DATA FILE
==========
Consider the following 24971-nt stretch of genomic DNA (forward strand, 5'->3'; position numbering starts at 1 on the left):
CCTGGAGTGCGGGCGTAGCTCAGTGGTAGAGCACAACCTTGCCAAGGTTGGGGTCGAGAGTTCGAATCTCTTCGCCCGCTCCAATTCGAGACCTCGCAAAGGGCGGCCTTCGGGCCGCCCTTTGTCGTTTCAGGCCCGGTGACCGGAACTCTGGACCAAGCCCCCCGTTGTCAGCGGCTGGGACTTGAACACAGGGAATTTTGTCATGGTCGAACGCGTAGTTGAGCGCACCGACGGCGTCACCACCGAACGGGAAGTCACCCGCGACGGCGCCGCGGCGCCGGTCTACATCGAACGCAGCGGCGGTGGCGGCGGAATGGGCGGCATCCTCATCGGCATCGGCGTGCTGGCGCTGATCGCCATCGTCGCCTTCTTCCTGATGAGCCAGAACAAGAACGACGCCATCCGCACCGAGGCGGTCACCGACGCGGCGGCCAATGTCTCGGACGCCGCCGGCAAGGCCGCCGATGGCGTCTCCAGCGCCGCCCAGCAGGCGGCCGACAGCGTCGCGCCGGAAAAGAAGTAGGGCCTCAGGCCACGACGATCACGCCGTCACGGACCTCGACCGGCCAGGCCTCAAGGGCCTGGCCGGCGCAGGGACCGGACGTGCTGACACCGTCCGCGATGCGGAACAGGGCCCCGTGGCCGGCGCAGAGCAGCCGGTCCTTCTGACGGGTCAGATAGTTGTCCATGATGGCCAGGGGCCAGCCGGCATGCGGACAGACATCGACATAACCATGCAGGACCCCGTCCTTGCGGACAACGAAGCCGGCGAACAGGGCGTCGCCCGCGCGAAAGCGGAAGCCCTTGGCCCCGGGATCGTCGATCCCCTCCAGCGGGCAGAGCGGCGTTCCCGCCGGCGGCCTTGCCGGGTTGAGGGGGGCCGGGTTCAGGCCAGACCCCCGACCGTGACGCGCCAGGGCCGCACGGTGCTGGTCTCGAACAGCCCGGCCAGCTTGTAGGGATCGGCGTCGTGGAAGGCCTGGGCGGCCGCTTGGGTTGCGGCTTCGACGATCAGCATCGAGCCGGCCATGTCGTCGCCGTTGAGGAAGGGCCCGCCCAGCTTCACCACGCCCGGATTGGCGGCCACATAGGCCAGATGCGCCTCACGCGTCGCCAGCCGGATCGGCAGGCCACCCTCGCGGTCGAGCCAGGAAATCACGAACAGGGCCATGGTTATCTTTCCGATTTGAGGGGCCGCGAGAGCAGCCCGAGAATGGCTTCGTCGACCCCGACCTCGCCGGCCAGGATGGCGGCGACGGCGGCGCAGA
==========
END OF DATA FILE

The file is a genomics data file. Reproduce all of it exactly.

Consider the following 24971-nt stretch of genomic DNA (forward strand, 5'->3'; position numbering starts at 1 on the left):
CCTGGAGTGCGGGCGTAGCTCAGTGGTAGAGCACAACCTTGCCAAGGTTGGGGTCGAGAGTTCGAATCTCTTCGCCCGCTCCAATTCGAGACCTCGCAAAGGGCGGCCTTCGGGCCGCCCTTTGTCGTTTCAGGCCCGGTGACCGGAACTCTGGACCAAGCCCCCCGTTGTCAGCGGCTGGGACTTGAACACAGGGAATTTTGTCATGGTCGAACGCGTAGTTGAGCGCACCGACGGCGTCACCACCGAACGGGAAGTCACCCGCGACGGCGCCGCGGCGCCGGTCTACATCGAACGCAGCGGCGGTGGCGGCGGAATGGGCGGCATCCTCATCGGCATCGGCGTGCTGGCGCTGATCGCCATCGTCGCCTTCTTCCTGATGAGCCAGAACAAGAACGACGCCATCCGCACCGAGGCGGTCACCGACGCGGCGGCCAATGTCTCGGACGCCGCCGGCAAGGCCGCCGATGGCGTCTCCAGCGCCGCCCAGCAGGCGGCCGACAGCGTCGCGCCGGAAAAGAAGTAGGGCCTCAGGCCACGACGATCACGCCGTCACGGACCTCGACCGGCCAGGCCTCAAGGGCCTGGCCGGCGCAGGGACCGGACGTGCTGACACCGTCCGCGATGCGGAACAGGGCCCCGTGGCCGGCGCAGAGCAGCCGGTCCTTCTGACGGGTCAGATAGTTGTCCATGATGGCCAGGGGCCAGCCGGCATGCGGACAGACATCGACATAACCATGCAGGACCCCGTCCTTGCGGACAACGAAGCCGGCGAACAGGGCGTCGCCCGCGCGAAAGCGGAAGCCCTTGGCCCCGGGATCGTCGATCCCCTCCAGCGGGCAGAGCGGCGTTCCCGCCGGCGGCCTTGCCGGGTTGAGGGGGGCCGGGTTCAGGCCAGACCCCCGACCGTGACGCGCCAGGGCCGCACGGTGCTGGTCTCGAACAGCCCGGCCAGCTTGTAGGGATCGGCGTCGTGGAAGGCCTGGGCGGCCGCTTGGGTTGCGGCTTCGACGATCAGCATCGAGCCGGCCATGTCGTCGCCGTTGAGGAAGGGCCCGCCCAGCTTCACCACGCCCGGATTGGCGGCCACATAGGCCAGATGCGCCTCACGCGTCGCCAGCCGGATCGGCAGGCCACCCTCGCGGTCGAGCCAGGAAATCACGAACAGGGCCATGGTTATCTTTCCGATTTGAGGGGCCGCGAGAGCAGCCCGAGAATGGCTTCGTCGACCCCGACCTCGCCGGCCAGGATGGCGGCGACGGCGGCGCAGA